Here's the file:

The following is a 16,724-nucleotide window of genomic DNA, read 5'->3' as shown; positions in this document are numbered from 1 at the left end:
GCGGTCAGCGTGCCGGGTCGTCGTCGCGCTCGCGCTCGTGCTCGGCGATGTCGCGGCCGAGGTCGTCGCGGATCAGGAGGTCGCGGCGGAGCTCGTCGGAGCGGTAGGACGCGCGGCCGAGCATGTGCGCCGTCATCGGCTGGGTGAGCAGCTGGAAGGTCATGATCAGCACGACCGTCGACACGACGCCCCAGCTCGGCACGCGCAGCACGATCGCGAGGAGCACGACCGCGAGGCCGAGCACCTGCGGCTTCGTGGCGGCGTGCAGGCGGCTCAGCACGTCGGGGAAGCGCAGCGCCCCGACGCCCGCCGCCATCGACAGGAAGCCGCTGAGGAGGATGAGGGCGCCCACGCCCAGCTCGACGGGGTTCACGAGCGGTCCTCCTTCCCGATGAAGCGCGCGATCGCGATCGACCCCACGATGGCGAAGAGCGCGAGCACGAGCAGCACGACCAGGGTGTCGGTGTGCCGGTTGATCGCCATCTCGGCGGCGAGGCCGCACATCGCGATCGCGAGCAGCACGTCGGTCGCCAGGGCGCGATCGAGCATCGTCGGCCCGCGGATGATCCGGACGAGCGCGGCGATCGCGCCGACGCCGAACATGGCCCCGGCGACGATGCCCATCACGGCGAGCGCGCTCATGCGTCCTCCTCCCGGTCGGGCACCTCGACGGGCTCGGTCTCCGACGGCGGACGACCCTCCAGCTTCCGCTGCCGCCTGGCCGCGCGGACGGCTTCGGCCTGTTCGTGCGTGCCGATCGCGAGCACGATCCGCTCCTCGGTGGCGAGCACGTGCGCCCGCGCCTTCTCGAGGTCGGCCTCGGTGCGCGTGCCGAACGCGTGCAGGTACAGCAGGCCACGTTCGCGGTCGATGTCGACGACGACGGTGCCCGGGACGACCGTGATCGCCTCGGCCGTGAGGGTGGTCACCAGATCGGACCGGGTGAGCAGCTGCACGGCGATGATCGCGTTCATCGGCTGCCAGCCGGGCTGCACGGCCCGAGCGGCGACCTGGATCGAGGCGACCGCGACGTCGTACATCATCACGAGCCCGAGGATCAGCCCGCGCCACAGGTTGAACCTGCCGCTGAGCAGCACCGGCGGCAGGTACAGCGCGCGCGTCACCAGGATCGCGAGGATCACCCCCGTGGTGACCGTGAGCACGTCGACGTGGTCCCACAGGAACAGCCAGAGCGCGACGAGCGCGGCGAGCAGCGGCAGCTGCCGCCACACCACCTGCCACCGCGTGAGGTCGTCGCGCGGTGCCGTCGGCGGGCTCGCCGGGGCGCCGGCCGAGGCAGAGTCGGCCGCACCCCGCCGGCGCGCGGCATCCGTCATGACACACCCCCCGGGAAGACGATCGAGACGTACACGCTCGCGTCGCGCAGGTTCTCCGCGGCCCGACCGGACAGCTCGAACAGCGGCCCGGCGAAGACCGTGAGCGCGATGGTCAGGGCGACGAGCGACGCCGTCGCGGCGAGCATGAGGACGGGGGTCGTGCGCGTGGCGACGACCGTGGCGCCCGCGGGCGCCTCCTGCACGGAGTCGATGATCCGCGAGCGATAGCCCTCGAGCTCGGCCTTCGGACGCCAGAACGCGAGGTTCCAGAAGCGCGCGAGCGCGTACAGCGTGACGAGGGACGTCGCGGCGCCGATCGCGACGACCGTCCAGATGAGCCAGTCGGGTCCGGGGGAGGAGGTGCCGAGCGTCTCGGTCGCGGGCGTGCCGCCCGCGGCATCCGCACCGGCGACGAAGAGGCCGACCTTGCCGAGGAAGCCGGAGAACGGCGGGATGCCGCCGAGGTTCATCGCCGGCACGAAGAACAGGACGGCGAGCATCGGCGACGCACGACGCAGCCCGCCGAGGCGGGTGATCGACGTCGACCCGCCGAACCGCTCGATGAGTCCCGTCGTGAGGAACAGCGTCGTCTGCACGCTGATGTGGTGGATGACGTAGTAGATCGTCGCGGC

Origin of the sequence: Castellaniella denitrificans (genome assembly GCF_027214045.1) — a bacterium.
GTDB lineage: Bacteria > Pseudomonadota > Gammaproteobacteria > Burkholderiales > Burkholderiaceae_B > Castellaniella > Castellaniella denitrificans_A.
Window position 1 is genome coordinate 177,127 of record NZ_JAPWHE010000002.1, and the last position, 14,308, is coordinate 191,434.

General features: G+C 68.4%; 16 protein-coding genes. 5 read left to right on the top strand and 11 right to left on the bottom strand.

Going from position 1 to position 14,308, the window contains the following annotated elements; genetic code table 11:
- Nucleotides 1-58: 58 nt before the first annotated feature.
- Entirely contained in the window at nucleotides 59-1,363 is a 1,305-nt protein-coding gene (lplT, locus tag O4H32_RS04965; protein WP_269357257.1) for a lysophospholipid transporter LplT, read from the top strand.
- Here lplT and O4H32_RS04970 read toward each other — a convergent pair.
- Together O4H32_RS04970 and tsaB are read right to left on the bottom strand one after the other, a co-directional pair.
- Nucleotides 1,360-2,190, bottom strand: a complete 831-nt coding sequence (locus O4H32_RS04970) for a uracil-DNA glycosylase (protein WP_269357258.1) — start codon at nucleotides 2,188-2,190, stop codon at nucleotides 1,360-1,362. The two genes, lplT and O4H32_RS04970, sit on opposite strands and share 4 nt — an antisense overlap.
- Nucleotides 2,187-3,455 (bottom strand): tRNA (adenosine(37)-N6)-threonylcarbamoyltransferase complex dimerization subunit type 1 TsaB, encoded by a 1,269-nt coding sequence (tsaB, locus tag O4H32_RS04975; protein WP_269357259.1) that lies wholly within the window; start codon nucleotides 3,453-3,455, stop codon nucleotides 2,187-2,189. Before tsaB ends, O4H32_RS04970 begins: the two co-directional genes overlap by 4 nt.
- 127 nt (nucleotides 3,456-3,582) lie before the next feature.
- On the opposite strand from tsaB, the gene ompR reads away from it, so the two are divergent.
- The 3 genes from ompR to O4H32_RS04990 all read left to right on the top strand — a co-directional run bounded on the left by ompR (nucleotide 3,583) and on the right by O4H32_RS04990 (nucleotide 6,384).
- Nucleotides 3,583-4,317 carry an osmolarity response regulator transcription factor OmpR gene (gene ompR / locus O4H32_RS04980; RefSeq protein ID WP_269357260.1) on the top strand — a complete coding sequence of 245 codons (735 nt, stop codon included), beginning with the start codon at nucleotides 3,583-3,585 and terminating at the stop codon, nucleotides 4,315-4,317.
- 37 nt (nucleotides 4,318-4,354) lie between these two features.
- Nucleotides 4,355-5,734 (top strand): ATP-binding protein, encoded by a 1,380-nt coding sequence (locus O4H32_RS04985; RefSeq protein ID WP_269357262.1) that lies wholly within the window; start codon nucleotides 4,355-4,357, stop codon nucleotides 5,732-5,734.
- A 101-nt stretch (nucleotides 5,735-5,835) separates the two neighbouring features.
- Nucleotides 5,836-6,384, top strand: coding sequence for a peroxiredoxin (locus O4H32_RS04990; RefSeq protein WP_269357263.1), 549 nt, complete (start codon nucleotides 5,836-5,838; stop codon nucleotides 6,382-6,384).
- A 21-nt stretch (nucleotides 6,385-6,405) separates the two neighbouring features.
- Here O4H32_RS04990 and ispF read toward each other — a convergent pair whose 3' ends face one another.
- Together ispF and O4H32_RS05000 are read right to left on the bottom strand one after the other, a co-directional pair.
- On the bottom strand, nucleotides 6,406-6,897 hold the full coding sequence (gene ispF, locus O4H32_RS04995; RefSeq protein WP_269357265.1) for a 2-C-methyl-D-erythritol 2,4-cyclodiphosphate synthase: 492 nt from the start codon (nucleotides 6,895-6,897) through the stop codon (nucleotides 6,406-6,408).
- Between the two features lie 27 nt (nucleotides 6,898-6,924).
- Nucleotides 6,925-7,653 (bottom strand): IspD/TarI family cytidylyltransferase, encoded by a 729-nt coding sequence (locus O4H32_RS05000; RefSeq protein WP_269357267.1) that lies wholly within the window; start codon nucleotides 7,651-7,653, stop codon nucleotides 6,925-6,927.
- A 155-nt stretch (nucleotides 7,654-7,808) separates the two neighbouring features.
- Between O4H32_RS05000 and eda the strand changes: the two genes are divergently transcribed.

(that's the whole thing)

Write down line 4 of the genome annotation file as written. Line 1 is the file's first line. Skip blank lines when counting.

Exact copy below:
GTDB lineage: Bacteria > Pseudomonadota > Gammaproteobacteria > Burkholderiales > Burkholderiaceae_B > Castellaniella > Castellaniella denitrificans_A.